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In Cairo you can get most anything — food, medicine, groceries — delivered right to your door, anytime. But civil unrest in the streets of the Egyptian capital has made it a riskier job for deliverymen.
Tabouleh restaurant, an upscale Lebanese joint, is tucked into a quiet neighborhood just south of Tahrir Square, the center of Egypt's revolution.
It's usually packed. But clashes between protesters and police have been ongoing for a week just two blocks away. On a recent night, there's only one table of diners.
"These days, I think 80 percent [of] the business is delivery," Ahmed Said, Tabouleh's manager, says.
He says it's been a tough week for the employees.
"Our staff, [they] cannot go home because all the streets [are] closed and we have action here," he says. "We stay here."
But their deliverymen on motorbikes find ways out of the neighborhood despite the clashes. Through the chaos they keep a semblance of normalcy for Egyptians, delivering food to their doors.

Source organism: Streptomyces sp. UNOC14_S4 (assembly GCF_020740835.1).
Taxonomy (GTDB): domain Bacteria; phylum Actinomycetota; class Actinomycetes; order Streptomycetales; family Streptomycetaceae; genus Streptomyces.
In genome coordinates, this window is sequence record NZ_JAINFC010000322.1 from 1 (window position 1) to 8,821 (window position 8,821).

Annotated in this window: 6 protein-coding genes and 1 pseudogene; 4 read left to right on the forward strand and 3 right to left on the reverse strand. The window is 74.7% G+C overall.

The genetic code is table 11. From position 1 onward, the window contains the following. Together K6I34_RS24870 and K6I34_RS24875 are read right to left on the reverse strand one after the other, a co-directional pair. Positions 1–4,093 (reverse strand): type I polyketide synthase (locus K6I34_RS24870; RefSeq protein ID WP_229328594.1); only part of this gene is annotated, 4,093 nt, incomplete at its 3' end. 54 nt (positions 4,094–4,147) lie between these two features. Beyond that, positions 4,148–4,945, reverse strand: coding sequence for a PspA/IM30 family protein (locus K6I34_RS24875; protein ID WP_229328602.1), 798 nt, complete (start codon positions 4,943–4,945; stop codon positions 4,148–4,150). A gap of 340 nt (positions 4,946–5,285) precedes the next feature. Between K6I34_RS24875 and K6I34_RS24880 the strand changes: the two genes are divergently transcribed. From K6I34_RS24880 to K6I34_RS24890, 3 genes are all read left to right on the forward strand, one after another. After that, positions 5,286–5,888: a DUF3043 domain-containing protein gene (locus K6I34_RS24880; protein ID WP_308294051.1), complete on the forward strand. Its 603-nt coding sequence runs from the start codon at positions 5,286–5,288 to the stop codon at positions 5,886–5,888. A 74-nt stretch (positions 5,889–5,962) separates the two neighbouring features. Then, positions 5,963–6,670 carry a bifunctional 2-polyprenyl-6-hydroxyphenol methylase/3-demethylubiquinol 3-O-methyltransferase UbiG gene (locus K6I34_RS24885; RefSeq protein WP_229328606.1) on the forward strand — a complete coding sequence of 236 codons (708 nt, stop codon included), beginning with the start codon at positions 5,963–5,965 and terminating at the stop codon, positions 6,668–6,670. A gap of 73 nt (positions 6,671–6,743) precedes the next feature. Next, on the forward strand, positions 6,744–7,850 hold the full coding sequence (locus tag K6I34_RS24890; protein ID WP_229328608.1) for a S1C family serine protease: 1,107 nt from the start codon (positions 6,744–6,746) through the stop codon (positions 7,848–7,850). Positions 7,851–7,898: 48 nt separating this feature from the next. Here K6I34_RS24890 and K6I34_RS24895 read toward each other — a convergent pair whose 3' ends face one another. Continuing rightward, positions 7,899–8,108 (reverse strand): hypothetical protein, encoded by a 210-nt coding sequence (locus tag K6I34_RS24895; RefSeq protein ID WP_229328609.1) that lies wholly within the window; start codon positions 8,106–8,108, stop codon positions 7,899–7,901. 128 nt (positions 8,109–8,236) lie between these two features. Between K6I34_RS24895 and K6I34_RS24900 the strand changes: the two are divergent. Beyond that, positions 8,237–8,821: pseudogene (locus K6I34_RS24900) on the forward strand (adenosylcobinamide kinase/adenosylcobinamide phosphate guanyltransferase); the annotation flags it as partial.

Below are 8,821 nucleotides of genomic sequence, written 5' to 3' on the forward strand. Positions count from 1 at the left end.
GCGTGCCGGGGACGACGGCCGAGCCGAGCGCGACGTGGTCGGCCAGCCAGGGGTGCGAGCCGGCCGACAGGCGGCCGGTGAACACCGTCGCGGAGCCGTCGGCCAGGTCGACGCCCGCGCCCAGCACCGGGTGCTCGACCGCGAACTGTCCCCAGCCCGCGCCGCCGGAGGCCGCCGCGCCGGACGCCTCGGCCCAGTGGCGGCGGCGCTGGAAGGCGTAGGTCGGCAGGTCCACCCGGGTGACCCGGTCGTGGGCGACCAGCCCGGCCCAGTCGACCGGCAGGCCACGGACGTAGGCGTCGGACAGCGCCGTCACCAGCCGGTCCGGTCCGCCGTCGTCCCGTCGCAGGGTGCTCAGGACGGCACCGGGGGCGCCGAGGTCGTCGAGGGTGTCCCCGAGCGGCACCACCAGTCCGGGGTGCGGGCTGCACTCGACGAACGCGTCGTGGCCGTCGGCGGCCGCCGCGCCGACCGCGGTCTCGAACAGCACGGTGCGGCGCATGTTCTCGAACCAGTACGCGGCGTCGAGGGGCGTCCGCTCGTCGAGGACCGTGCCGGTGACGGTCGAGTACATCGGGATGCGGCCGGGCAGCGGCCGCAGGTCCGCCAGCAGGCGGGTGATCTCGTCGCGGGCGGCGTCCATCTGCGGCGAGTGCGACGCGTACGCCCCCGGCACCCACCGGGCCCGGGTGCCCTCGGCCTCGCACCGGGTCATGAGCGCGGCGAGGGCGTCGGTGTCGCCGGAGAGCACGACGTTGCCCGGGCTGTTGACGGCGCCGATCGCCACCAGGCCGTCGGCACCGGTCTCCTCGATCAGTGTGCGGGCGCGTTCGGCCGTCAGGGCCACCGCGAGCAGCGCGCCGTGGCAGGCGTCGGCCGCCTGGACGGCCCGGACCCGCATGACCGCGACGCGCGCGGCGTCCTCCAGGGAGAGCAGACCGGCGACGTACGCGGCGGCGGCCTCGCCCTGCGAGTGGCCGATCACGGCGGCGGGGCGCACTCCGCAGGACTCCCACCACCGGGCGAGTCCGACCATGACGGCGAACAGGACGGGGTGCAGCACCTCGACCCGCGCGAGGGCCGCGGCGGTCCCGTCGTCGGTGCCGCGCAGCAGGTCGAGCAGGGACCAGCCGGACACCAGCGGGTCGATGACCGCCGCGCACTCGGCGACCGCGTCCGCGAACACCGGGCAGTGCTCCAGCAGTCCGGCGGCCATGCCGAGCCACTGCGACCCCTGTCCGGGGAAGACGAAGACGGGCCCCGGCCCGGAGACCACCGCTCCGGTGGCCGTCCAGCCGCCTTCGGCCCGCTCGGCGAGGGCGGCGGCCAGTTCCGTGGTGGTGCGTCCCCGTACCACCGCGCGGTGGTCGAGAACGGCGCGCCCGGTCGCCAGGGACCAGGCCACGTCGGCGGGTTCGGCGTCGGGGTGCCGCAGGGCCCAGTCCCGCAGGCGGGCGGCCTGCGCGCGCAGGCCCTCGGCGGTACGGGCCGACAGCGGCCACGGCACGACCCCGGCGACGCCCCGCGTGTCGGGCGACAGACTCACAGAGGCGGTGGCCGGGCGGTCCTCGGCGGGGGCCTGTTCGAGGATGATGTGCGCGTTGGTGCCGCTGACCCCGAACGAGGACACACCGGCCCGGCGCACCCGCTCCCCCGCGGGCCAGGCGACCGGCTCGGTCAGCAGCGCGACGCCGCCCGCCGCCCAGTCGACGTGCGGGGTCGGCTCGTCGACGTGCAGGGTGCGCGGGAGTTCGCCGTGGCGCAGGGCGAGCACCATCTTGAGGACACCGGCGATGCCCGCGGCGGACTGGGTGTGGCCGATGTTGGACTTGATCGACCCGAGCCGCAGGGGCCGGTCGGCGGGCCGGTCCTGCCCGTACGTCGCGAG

"If all of us at any job stopped work and we're afraid from the streets ... we're not going to live," Said explains. "We're going to die."
Downtown Cairo's traffic-jammed streets have never been easy to navigate. But cycles of violence and regular mass protests make it more complicated and dangerous to get around. The police have blocked off many major streets with concrete walls about 12-feet high.
Said says Tabouleh's best and bravest deliveryman is Sayed Masoud Abu Gabal.
"[He's] over 50, and he's more strong than the youth. He's going all [the] time, any order he's going. He's not afraid from anything. 'OK, I'll solve it,' " Said says, describing Abu Gabal's attitude if he finds out a street is shut down. "'l'll go from another way.'"
Abu Gabal walks into the restaurant from a delivery run, and his eyes are red from tear gas.
"I was delivering food nearby and I was caught in the clashes and went into a building to hide. On my way out, riot police were arresting people and I had to show them the delivery receipt to prove I was not with the protesters," he says.
He says his job has become more dangerous in the last two years.
"Sometimes you find demonstrations erupting out of nowhere. You don't have any guarantees. You can get shot. But God protects us and we get by as well as we can."
Abu Gabal doesn't have much time to rest before another order comes in. Said says the rest of the staff helps their deliverymen find safe routes by checking for the latest on violence erupting downtown.
This time, they're packing up lamb sandwiches and sweets for a delivery just across the bridge, but because of the clashes, Abu Gabal is going to make a wide loop around the area, quadrupling the distance.
With the smell of tear gas is in the air, he revs up his motorbike and takes off, once again.
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